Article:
Halloween will soon be here, with many children, teenagers, and adults ready to dress up and go trick or treating. While the holiday is fun, Halloween can also result in serious and sometimes fatal injuries. The American Academy of Pediatrics has put together a safety checklist that can help keep you and your family safe this Halloween.
Costumes may seem harmless, but they can be one of the biggest risk factors in falls that result in injury. Bulky material, long lengths, masks, and props make traveling from house to house a bit cumbersome. Costumes should be hemmed to a safe length, preferably above the ankle to help avoid tripping accidents. Non-toxic face paint is a safe alternative to masks that can obstruct vision and limit peripheral sight. Swords, daggers, brooms, and fairy tale wands add the ultimate touch to a costume, but they should be made out of soft, flexible material to avoid injury.
It is often hard for cars to see children that may run out into the street or dart out between parked cars during evening hours. Reflective tape added to a costume and flashlights or glow sticks attached to treat bags or props can help keep children visible. Children and adults should refrain from cell phone use during trick or treating. Distracted drivers and pedestrians can be seriously injured when sidetracked by their phone.
Adult Supervision and Driver Safety
Children less than 12 years of age should always be accompanied by a parent or reliable adult. Tweens and teenagers should always travel in groups, making sure that they stay together. Parents need to caution older children to never enter a home or get into a car with a stranger, even if their friends think it’s safe. Parents can give their older child some independence by dropping them off at one end of the street and waiting for them at the opposite end. This way, the child will know where to go to seek help, if needed.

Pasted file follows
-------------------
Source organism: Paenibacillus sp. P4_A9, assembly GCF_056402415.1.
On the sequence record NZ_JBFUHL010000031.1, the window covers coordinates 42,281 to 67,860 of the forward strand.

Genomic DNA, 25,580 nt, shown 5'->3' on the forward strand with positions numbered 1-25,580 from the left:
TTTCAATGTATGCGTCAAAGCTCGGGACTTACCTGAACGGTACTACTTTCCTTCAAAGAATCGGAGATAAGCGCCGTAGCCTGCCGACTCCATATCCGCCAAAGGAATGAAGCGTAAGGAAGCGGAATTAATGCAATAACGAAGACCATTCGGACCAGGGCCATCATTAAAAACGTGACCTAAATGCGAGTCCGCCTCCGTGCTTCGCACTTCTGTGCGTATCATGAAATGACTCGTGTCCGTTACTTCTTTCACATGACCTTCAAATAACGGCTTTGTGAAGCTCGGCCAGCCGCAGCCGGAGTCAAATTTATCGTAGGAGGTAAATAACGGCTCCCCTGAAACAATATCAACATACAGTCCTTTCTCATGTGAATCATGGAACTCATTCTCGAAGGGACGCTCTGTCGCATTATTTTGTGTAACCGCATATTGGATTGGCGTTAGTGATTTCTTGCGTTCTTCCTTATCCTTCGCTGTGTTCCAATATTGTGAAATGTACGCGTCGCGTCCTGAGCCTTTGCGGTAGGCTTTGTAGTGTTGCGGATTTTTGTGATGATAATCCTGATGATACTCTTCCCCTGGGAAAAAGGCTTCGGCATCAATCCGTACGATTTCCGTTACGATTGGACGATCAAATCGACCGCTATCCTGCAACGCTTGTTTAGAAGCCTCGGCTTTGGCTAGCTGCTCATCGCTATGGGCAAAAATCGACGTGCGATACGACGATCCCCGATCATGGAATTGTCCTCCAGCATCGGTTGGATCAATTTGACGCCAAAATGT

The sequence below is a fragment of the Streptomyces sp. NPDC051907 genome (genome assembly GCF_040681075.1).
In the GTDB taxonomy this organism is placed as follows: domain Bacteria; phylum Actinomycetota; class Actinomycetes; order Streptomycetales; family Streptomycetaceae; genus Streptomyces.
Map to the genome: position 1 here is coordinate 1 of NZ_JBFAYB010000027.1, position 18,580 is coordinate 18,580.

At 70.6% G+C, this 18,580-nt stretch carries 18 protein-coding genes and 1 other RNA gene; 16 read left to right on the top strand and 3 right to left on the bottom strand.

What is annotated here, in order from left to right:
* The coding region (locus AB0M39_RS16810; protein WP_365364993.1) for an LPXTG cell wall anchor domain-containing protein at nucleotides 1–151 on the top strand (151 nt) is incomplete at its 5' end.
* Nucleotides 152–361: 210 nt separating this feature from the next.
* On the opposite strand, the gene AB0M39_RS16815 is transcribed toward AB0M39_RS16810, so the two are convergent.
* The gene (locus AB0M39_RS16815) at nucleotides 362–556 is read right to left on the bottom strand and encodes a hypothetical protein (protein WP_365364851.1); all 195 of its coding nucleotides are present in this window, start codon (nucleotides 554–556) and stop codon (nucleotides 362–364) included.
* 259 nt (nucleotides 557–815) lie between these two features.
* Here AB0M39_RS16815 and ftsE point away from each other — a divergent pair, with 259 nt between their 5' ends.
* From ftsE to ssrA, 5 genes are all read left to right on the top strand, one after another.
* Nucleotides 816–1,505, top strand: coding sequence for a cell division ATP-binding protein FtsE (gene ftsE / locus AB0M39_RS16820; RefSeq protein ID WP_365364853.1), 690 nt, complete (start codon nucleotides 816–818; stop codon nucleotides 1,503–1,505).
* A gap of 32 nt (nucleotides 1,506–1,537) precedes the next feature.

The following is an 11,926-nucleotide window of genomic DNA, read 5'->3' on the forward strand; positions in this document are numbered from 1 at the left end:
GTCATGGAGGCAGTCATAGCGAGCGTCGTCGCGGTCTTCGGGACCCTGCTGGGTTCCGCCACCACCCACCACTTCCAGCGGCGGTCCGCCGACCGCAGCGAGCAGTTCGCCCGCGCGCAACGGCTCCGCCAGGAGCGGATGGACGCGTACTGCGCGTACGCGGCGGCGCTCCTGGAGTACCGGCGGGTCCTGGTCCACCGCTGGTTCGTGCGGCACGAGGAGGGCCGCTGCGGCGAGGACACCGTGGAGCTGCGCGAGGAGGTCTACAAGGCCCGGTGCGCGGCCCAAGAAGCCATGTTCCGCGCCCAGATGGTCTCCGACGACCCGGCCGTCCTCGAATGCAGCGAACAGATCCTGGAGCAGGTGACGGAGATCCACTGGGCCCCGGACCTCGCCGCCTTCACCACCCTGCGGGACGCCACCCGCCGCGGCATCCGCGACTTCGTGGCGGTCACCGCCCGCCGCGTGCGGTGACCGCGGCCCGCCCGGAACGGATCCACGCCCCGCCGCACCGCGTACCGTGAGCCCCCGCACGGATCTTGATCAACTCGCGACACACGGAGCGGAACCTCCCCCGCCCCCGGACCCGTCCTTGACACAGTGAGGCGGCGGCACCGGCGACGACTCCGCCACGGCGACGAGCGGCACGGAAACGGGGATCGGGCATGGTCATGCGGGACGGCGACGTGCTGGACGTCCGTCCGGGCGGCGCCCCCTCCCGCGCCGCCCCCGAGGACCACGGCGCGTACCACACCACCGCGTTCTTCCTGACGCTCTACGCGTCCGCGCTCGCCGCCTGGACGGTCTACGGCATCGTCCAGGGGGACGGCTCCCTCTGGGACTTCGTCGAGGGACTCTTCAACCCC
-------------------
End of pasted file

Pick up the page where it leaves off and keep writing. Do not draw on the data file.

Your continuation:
Adult chaperones that may be driving through residential neighborhoods need to be especially careful to avoid wrecks with another car or a pedestrian. Cell phones should be off and put away to avoid distraction. Obey local speed laws and pay close attention to areas where children are present. Special attention should be given to places with parked cars on the side of the road. Excited and impulsive children may dart out between cars as they run to keep up with their friends.
Inspect all candy and snack items and discard any with broken or damaged packaging. Look carefully at any fresh fruit for signs of tampering, and only allow children to eat baked goods that came from trusted sources. Small pieces of Halloween candy can be choking hazards to small children and should be avoided by those less than three years of age.
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If you or someone you know has been injured by the negligence of another, you may be entitled to compensation. Call our personal injury lawyers in South Carolina at Chappell Smith & Arden, P.A. at 866-881-8623, or contact us online to schedule a consultation today.
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